My boss, a large emotional joyful strong man said he was proud of me. I love him and his hug was a huge comfort.

Then off to work with kids at an after school program. It was rough but ok.

My dad called to check on me. Before the election we had a conversation. He believes that I am overreacting. One of the many people who think/thought I am crazy. “Now you know where you live,” he said. It was hard to hear him. I felt broken. He was trying to reason with me and my emotional brain couldn’t hear the words.

Quick dinner with my hubby then off to play board games at another program with kids. I submitted an application to a leadership program. I so deeply desire to not lose momentum. I want to keep growing for as long as I am able and still breathing. Then a late night movie with my hubby and friends.

On the walk in, I was trying to get my husband to explain to me how it is to be white. Is it possible that being a white person means that you can’t see the world the way I do? Can’t see that there exist many America’s depending on who you are? At the concessions counter, I tried to engage the cashier in conversation. I was trying to still be me, a person who cares about people. My voice was too soft for her to hear. She didn’t hear me.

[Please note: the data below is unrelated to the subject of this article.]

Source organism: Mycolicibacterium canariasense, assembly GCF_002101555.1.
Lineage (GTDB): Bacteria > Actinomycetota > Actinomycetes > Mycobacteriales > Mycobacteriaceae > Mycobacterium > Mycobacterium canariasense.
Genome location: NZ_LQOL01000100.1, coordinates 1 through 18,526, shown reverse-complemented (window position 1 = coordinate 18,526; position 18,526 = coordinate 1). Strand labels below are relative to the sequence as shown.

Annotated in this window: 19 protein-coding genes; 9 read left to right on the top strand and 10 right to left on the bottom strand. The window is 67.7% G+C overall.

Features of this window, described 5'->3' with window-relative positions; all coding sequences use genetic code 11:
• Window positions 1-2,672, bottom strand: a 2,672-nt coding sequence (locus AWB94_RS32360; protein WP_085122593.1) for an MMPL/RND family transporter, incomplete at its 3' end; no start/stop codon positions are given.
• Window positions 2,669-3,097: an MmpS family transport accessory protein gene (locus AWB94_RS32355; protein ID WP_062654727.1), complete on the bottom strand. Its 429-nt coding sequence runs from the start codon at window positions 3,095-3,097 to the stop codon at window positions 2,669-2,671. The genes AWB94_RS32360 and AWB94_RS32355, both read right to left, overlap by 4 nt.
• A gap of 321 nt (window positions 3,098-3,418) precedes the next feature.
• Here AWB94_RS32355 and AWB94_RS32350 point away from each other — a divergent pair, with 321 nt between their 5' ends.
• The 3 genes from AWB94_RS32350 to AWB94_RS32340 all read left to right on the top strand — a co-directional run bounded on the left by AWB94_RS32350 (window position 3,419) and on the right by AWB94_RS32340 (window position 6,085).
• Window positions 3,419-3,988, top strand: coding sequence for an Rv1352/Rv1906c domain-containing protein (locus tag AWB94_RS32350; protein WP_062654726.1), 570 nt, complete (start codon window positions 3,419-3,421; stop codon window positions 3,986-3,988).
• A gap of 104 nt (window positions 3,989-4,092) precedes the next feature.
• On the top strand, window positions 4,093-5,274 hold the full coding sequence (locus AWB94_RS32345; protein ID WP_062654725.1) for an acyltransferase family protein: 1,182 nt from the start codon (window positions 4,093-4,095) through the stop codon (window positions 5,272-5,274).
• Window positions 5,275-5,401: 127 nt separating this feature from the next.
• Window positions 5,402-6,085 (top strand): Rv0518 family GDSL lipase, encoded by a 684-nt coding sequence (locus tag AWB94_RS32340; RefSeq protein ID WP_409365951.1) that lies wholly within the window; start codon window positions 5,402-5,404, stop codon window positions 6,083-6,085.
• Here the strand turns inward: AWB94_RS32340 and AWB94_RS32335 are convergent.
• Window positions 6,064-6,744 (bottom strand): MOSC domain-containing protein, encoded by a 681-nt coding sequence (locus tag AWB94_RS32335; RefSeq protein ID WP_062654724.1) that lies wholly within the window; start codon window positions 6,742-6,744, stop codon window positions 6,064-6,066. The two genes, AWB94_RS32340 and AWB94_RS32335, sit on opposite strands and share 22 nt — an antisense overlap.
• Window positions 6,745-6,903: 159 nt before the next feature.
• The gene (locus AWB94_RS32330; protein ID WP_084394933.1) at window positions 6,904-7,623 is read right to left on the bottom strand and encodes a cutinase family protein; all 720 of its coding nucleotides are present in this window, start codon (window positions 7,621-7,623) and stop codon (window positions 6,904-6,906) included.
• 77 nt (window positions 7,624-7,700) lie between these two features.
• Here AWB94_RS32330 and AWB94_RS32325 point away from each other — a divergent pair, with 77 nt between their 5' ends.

We made it just in time for the previews and found our seats. The people behind us kept placing their feet on our seats. The first time that my seat was kicked I tried to rationalize. Maybe it was a kid, maybe it was a person who had really long legs, maybe…maybe…maybe.

When no apology came I tried really hard to just stay in the movie. When the second kick came I decided to move seats. I told myself that it didn’t matter who this person was. When the movie was over though, I had to know. I looked up to see an adult female with dark hair.

She and the man with her had put their feet on and kicked my and my husband’s seats throughout the movie. Maybe it was purely an accident. Maybe they were just grumpy. Maybe…maybe…maybe…